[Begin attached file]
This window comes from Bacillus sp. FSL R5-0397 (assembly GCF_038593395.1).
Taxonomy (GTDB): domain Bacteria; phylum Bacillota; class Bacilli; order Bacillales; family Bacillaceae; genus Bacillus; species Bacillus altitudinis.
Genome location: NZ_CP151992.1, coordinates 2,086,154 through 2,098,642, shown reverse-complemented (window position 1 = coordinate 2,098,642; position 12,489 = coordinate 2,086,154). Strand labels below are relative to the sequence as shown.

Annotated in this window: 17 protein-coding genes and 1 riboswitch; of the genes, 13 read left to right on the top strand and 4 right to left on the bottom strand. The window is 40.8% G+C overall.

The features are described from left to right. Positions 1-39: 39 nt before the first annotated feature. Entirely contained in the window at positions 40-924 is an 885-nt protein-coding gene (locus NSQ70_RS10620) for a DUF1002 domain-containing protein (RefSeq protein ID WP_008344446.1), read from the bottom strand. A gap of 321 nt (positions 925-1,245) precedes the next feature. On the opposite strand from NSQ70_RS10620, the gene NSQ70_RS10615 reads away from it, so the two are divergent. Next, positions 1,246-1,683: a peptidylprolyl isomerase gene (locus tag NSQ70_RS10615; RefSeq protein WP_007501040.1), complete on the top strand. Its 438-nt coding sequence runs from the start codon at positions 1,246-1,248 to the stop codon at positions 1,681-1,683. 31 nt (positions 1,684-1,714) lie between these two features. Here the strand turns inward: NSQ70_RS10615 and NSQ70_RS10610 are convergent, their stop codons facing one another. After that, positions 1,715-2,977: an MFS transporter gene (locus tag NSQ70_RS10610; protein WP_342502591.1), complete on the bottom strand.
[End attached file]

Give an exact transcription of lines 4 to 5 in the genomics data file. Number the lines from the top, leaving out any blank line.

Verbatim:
Annotated in this window: 17 protein-coding genes and 1 riboswitch; of the genes, 13 read left to right on the top strand and 4 right to left on the bottom strand. The window is 40.8% G+C overall.

The features are described from left to right. Positions 1-39: 39 nt before the first annotated feature. Entirely contained in the window at positions 40-924 is an 885-nt protein-coding gene (locus NSQ70_RS10620) for a DUF1002 domain-containing protein (RefSeq protein ID WP_008344446.1), read from the bottom strand. A gap of 321 nt (positions 925-1,245) precedes the next feature. On the opposite strand from NSQ70_RS10620, the gene NSQ70_RS10615 reads away from it, so the two are divergent. Next, positions 1,246-1,683: a peptidylprolyl isomerase gene (locus tag NSQ70_RS10615; RefSeq protein WP_007501040.1), complete on the top strand. Its 438-nt coding sequence runs from the start codon at positions 1,246-1,248 to the stop codon at positions 1,681-1,683. 31 nt (positions 1,684-1,714) lie between these two features. Here the strand turns inward: NSQ70_RS10615 and NSQ70_RS10610 are convergent, their stop codons facing one another. After that, positions 1,715-2,977: an MFS transporter gene (locus tag NSQ70_RS10610; protein WP_342502591.1), complete on the bottom strand.